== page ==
QUESTION: I just bought a pair of expensive road shoes online and they’re slightly too large. I know — I should have gotten them from my local bike shop and tried them on first. But the deed is done, so is there any way to make them fit? They’re fine with thicker socks but I want to wear conventional thin cycling socks. — Bailey G.
RBR REPLIES: If the shoes fit with slightly thicker socks, the fix is easy. Simply insert a thin insole under the sock liner that’s already in each shoe. The extra layer will help your feet fill up the shoes so you can pedal without disconcerting movement.
I’ve used the thin insole from a pair of old mountain bike shoes for this purpose. We’ve written about cycling shoe insoles from Bontrager that could work, and there are other brands like Icebug, Superfeet and Specialized.
This trick also works for shoes that have stretched and loosened with use. Adding insoles can make them fit like new again.
If your new shoes are still too big, consider selling them and getting a smaller pair that fits.
Shoes are crucially important to cycling efficiency. Oversize shoes rob energy from your pedal stroke because your feet move inside. But if shoes are too tight, the discomfort will make it hard to apply full pedaling pressure. The longer the ride, the more uncomfortable (even painful) your feet will become.
Bike Fitness Coaching says
Are they heat moldable? Most ‘expensive’ shoes are. If not and as coach Fred recommends, if buying new shoes consider LAKE. They are there best for several reasons. Lars has an upcoming general shoe overview that I put together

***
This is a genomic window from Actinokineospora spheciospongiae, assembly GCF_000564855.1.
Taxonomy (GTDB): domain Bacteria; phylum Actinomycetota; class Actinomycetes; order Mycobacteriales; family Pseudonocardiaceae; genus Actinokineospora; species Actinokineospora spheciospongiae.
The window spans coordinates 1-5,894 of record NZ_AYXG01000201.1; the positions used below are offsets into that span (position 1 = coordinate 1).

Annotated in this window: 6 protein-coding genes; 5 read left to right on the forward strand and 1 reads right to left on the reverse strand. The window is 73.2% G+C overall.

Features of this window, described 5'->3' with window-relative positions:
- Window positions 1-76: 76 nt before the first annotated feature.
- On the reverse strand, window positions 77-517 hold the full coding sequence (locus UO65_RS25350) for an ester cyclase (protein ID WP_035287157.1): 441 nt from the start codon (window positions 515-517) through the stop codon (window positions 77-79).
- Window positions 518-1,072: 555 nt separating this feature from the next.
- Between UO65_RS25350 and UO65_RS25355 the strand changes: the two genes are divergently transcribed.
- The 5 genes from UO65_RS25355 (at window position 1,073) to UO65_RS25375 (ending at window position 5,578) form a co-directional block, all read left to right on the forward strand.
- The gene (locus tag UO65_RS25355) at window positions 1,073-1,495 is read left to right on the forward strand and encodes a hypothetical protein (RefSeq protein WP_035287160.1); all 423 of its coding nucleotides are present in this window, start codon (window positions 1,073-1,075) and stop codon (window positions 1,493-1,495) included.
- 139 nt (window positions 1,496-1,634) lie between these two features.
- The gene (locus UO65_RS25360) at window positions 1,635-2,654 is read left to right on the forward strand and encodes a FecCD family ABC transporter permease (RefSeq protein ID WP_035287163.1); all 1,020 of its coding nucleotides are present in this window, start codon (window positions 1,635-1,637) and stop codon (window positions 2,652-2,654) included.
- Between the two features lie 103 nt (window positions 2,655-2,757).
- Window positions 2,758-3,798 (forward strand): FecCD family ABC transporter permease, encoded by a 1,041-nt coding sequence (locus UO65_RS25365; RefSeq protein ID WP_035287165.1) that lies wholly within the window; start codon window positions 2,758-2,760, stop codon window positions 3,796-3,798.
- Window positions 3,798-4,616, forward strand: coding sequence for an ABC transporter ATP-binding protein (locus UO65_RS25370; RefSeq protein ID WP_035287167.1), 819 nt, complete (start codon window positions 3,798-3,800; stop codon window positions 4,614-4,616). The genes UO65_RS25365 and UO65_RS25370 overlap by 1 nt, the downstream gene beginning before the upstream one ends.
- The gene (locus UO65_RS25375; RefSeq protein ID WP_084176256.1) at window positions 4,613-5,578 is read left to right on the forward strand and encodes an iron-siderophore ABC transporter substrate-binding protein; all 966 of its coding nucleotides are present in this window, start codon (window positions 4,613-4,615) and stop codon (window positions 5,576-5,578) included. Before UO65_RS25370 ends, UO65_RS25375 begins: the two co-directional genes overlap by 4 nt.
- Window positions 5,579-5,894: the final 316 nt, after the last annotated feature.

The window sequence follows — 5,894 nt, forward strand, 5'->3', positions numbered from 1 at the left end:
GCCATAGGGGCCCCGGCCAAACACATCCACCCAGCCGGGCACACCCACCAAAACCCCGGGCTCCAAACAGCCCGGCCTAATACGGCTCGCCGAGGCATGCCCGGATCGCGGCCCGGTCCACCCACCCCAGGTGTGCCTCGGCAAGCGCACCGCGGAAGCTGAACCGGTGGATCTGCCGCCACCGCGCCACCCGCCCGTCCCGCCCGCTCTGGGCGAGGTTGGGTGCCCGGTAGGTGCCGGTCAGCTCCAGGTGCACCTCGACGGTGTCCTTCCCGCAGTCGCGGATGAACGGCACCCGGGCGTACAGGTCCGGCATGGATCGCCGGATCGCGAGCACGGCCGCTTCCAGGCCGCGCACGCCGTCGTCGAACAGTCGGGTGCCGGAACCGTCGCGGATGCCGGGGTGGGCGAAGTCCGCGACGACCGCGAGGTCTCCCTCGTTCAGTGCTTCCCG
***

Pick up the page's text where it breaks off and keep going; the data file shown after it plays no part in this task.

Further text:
Michael Tenzer says
I prefer my shoes a little big then I put these inside. I have Morton’s neuroma or hot foot and these are in all my shoes
Matt K. says
I learned from many years of running and spending lots of money on running shoes, the insoles are often the weak link and least durable component of shoes. Buy some good quality replacement insoles (e..g., Specialized) of the right thickness and discard the ones that came with the shoes. And when those insoles wear out in a year or two, replace them. The uppers and carbon fiber soles of cycling shoes are virtually indestructible.
Richard Stum says
I have one foot larger than the other, so on some shoes I have taken a small piece of polyester three-dimensional fabric, which is about 3 mm thick, and glued it or adhered to the inside heel. Maybe do that on both of your shoes.
Use them as winter shoes so you now have space to wear a couple layers of wool socks.
You can use duct tape to cover the mesh to block the wind.
Brian Nystrom says
After years of using thin cycling socks, I discovered that thicker merino wool socks are more comfortable and now that’s all I use, year-round. I stick with ankle length and they work great (I don’t care if tall socks are all the rage these days; they make no sense to me).